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Open Access Highly Accessed Research article

WNT signaling enhances breast cancer cell motility and blockade of the WNT pathway by sFRP1 suppresses MDA-MB-231 xenograft growth

Yutaka Matsuda, Thomas Schlange, Edward J Oakeley, Anne Boulay and Nancy E Hynes*

Author Affiliations

Friedrich Miescher Institute for Biomedical Research (Part of the Novartis Research Foundation), Maulbeerstrasse 66, CH-4058 Basel, Switzerland

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Breast Cancer Research 2009, 11:R32  doi:10.1186/bcr2317


See related editorial by Collu et al., http://breast-cancer-research.com/content/11/4/105

Published: 27 May 2009

Abstract

Introduction

In breast cancer, deregulation of the WNT signaling pathway occurs by autocrine mechanisms. WNT ligands and Frizzled receptors are coexpressed in primary breast tumors and cancer cell lines. Moreover, many breast tumors show hypermethylation of the secreted Frizzled-related protein 1 (sFRP1) promoter region, causing low expression of this WNT antagonist. We have previously shown that the WNT pathway influences proliferation of breast cancer cell lines via activation of canonical signaling and epidermal growth factor receptor transactivation, and that interference with WNT signaling reduces proliferation. Here we examine the role of WNT signaling in breast tumor cell migration and on xenograft outgrowth.

Methods

The breast cancer cell line MDA-MB-231 was used to study WNT signaling. We examined the effects of activating or blocking the WNT pathway on cell motility by treatment with WNT ligands or by ectopic sFPR1 expression, respectively. The ability of sFRP1-expressing MDA-MB-231 cells to grow as xenografts was also tested. Microarray analyses were carried out to identify targets with roles in MDA-MB-231/sFRP1 tumor growth inhibition.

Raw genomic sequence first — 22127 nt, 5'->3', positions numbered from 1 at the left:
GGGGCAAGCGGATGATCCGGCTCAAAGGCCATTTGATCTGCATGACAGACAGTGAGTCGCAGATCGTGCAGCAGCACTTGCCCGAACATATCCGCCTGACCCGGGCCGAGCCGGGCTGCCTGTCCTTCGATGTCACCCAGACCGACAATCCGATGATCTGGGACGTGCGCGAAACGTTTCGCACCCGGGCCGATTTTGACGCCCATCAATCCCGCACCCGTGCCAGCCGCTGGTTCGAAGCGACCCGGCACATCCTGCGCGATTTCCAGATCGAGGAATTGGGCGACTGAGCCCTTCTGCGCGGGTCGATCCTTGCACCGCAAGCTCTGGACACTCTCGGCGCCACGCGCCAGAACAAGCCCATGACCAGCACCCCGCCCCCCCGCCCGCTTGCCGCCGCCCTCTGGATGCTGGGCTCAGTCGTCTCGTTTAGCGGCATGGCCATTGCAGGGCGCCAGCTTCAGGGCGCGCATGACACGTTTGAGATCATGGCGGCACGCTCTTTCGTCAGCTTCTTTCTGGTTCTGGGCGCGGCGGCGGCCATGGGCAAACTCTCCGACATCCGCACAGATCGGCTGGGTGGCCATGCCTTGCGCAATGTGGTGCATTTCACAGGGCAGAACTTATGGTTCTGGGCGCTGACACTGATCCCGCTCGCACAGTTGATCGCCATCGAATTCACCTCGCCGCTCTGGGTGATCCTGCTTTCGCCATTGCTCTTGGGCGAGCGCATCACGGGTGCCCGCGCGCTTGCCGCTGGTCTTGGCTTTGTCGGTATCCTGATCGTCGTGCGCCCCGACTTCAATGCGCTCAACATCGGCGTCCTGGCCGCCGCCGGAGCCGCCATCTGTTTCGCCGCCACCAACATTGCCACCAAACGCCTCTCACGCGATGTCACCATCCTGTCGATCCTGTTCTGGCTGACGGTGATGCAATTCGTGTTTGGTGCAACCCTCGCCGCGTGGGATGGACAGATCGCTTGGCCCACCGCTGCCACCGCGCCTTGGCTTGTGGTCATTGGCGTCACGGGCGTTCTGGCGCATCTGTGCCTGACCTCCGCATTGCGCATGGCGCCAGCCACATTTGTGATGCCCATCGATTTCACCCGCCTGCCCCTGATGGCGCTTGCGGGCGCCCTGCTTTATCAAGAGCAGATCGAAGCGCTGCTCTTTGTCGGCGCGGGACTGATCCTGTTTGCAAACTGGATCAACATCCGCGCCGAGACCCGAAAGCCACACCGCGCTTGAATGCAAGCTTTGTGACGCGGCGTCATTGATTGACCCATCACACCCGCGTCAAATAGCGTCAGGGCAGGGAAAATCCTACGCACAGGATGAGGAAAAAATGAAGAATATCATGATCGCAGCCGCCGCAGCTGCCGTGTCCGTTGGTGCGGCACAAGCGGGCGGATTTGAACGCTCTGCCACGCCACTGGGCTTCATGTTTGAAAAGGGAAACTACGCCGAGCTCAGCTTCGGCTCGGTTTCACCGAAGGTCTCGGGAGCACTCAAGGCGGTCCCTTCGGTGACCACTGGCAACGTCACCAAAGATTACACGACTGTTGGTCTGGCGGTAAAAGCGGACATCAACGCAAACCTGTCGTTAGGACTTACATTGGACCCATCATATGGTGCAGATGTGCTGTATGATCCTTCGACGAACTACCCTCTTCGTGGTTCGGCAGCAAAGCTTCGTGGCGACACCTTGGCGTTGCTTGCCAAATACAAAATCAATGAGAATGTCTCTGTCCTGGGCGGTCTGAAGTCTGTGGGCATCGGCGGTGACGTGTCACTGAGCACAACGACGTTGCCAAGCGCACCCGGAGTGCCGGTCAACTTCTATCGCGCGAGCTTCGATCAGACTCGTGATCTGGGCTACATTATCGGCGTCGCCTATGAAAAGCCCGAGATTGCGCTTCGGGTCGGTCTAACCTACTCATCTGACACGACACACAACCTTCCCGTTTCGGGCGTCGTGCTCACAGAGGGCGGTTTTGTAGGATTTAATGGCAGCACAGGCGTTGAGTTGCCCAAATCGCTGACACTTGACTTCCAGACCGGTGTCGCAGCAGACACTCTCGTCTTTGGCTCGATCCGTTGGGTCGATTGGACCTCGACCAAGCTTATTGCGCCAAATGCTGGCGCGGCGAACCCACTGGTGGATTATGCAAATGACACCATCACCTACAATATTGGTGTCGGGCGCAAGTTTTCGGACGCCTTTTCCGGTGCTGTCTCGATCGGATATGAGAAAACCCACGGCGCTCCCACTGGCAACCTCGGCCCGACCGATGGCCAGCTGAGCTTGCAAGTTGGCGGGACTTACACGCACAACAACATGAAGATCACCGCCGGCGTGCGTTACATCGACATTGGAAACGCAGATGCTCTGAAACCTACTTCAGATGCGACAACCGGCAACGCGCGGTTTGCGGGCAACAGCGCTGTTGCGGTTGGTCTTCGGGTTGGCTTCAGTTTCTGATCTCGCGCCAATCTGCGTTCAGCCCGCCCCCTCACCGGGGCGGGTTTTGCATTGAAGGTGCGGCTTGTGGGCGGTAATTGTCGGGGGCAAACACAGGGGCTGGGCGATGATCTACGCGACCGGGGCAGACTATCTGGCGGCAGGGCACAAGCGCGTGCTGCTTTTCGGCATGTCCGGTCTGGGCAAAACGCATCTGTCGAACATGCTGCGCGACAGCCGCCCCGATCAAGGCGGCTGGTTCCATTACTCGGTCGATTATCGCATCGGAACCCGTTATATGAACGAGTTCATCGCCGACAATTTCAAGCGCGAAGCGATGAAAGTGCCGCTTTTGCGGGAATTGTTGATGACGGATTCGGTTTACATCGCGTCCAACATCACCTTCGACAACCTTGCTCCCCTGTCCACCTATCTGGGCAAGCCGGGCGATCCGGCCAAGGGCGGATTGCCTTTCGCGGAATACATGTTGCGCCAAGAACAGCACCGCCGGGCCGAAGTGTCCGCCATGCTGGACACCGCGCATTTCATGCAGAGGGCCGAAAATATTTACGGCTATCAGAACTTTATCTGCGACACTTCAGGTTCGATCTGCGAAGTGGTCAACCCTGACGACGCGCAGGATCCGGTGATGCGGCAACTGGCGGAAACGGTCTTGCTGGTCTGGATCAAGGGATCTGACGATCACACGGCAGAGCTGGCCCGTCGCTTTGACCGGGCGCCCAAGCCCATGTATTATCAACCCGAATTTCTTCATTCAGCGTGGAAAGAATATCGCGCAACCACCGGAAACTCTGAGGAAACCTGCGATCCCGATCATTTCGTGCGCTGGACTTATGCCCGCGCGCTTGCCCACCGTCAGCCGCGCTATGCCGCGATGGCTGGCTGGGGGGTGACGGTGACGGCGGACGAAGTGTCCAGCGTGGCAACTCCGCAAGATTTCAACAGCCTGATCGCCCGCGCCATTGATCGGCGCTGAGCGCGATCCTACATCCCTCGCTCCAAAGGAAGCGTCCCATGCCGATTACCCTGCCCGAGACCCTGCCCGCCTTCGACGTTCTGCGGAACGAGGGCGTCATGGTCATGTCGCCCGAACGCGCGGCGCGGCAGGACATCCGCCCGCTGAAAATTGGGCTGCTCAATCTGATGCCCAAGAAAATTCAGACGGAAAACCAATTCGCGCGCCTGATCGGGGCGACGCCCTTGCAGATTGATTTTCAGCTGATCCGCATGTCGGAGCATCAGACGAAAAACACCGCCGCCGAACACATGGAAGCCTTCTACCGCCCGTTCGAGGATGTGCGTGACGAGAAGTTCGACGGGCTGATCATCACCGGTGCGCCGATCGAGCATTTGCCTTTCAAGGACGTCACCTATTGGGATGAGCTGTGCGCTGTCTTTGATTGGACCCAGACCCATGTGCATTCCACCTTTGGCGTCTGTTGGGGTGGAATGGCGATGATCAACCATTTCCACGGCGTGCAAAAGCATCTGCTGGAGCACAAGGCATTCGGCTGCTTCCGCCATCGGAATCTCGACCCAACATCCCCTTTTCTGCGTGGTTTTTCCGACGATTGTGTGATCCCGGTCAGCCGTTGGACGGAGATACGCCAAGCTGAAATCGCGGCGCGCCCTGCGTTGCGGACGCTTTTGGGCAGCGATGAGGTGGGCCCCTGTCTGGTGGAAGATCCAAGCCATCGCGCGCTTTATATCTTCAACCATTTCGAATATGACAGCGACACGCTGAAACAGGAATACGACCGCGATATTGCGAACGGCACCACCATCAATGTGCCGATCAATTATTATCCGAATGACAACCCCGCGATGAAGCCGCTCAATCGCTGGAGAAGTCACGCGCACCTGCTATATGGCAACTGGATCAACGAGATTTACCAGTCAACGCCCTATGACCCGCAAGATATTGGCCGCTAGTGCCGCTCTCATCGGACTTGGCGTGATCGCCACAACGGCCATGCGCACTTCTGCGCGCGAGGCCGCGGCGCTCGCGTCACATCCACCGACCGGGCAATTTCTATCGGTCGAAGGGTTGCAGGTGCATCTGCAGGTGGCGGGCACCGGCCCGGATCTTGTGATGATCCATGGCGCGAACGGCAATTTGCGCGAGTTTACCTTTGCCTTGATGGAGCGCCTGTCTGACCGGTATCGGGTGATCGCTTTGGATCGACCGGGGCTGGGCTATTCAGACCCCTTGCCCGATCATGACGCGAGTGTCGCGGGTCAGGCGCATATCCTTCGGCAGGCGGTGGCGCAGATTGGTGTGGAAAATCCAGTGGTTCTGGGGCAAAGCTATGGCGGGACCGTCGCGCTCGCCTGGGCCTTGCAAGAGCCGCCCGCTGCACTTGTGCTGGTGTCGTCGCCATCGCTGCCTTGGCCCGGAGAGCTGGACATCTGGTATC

Results

We show that WNT stimulates the migratory ability of MDA-MB-231 cells. Furthermore, ectopic expression of sFRP1 in MDA-MB-231 cells blocks canonical WNT signaling and decreases their migratory potential. Moreover, the ability of MDA-MB-231/sFRP1-expressing cells to grow as xenografts in mammary glands and to form lung metastases is dramatically impaired. Microarray analyses led to the identification of two genes, CCND1 and CDKN1A, whose expression level is selectively altered in vivo in sFRP1-expressing tumors. The encoded proteins cyclin D1 and p21Cip1 were downregulated and upregulated, respectively, in sFRP1-expressing tumors, suggesting that they are downstream mediators of WNT signaling.

Conclusions

Our results show that the WNT pathway influences multiple biological properties of MDA-MB-231 breast cancer cells. WNT stimulates tumor cell motility; conversely sFRP1-mediated WNT pathway blockade reduces motility. Moreover, ectopic sFRP1 expression in MDA-MB-231 cells has a strong negative impact on tumor outgrowth and blocked lung metastases. These results suggest that interference with WNT signaling using sFRP1 to block the ligand- receptor interaction may be a valid therapeutic approach in breast cancer.